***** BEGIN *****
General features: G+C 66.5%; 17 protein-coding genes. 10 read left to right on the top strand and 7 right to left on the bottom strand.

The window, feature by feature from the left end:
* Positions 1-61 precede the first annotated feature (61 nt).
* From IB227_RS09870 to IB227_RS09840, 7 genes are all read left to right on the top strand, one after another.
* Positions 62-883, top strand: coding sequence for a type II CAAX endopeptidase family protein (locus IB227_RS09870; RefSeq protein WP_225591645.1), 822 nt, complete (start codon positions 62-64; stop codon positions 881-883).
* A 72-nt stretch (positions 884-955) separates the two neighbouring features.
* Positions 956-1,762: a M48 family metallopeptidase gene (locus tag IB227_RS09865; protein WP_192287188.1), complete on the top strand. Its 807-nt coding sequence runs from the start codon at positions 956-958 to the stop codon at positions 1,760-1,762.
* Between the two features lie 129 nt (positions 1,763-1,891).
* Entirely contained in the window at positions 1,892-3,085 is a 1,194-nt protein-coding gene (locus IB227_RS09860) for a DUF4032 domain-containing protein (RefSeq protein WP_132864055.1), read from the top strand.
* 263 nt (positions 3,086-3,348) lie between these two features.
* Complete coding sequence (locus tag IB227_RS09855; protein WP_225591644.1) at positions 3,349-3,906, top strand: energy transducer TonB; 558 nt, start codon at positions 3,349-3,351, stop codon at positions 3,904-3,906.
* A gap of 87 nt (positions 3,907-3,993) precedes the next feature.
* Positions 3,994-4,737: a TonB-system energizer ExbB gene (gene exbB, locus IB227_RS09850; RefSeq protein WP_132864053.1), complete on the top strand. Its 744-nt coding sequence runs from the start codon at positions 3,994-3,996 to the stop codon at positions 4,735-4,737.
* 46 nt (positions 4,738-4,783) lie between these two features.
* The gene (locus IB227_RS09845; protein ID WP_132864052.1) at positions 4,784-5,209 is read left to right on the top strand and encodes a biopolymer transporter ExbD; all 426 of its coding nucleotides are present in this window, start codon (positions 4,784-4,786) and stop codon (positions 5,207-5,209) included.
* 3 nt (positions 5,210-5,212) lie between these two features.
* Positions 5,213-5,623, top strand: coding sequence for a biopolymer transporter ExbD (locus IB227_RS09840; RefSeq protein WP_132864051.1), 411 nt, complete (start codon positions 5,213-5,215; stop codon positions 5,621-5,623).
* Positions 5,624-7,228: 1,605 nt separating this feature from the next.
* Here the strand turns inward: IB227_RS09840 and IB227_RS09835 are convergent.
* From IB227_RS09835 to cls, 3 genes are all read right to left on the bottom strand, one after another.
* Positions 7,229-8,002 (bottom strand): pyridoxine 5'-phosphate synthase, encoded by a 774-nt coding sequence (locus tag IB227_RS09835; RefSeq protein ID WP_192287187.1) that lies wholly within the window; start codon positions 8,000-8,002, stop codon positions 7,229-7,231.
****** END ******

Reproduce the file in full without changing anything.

General features: G+C 66.5%; 17 protein-coding genes. 10 read left to right on the top strand and 7 right to left on the bottom strand.

The window, feature by feature from the left end:
* Positions 1-61 precede the first annotated feature (61 nt).
* From IB227_RS09870 to IB227_RS09840, 7 genes are all read left to right on the top strand, one after another.
* Positions 62-883, top strand: coding sequence for a type II CAAX endopeptidase family protein (locus IB227_RS09870; RefSeq protein WP_225591645.1), 822 nt, complete (start codon positions 62-64; stop codon positions 881-883).
* A 72-nt stretch (positions 884-955) separates the two neighbouring features.
* Positions 956-1,762: a M48 family metallopeptidase gene (locus tag IB227_RS09865; protein WP_192287188.1), complete on the top strand. Its 807-nt coding sequence runs from the start codon at positions 956-958 to the stop codon at positions 1,760-1,762.
* Between the two features lie 129 nt (positions 1,763-1,891).
* Entirely contained in the window at positions 1,892-3,085 is a 1,194-nt protein-coding gene (locus IB227_RS09860) for a DUF4032 domain-containing protein (RefSeq protein WP_132864055.1), read from the top strand.
* 263 nt (positions 3,086-3,348) lie between these two features.
* Complete coding sequence (locus tag IB227_RS09855; protein WP_225591644.1) at positions 3,349-3,906, top strand: energy transducer TonB; 558 nt, start codon at positions 3,349-3,351, stop codon at positions 3,904-3,906.
* A gap of 87 nt (positions 3,907-3,993) precedes the next feature.
* Positions 3,994-4,737: a TonB-system energizer ExbB gene (gene exbB, locus IB227_RS09850; RefSeq protein WP_132864053.1), complete on the top strand. Its 744-nt coding sequence runs from the start codon at positions 3,994-3,996 to the stop codon at positions 4,735-4,737.
* 46 nt (positions 4,738-4,783) lie between these two features.
* The gene (locus IB227_RS09845; protein ID WP_132864052.1) at positions 4,784-5,209 is read left to right on the top strand and encodes a biopolymer transporter ExbD; all 426 of its coding nucleotides are present in this window, start codon (positions 4,784-4,786) and stop codon (positions 5,207-5,209) included.
* 3 nt (positions 5,210-5,212) lie between these two features.
* Positions 5,213-5,623, top strand: coding sequence for a biopolymer transporter ExbD (locus IB227_RS09840; RefSeq protein WP_132864051.1), 411 nt, complete (start codon positions 5,213-5,215; stop codon positions 5,621-5,623).
* Positions 5,624-7,228: 1,605 nt separating this feature from the next.
* Here the strand turns inward: IB227_RS09840 and IB227_RS09835 are convergent.
* From IB227_RS09835 to cls, 3 genes are all read right to left on the bottom strand, one after another.
* Positions 7,229-8,002 (bottom strand): pyridoxine 5'-phosphate synthase, encoded by a 774-nt coding sequence (locus tag IB227_RS09835; RefSeq protein ID WP_192287187.1) that lies wholly within the window; start codon positions 8,000-8,002, stop codon positions 7,229-7,231.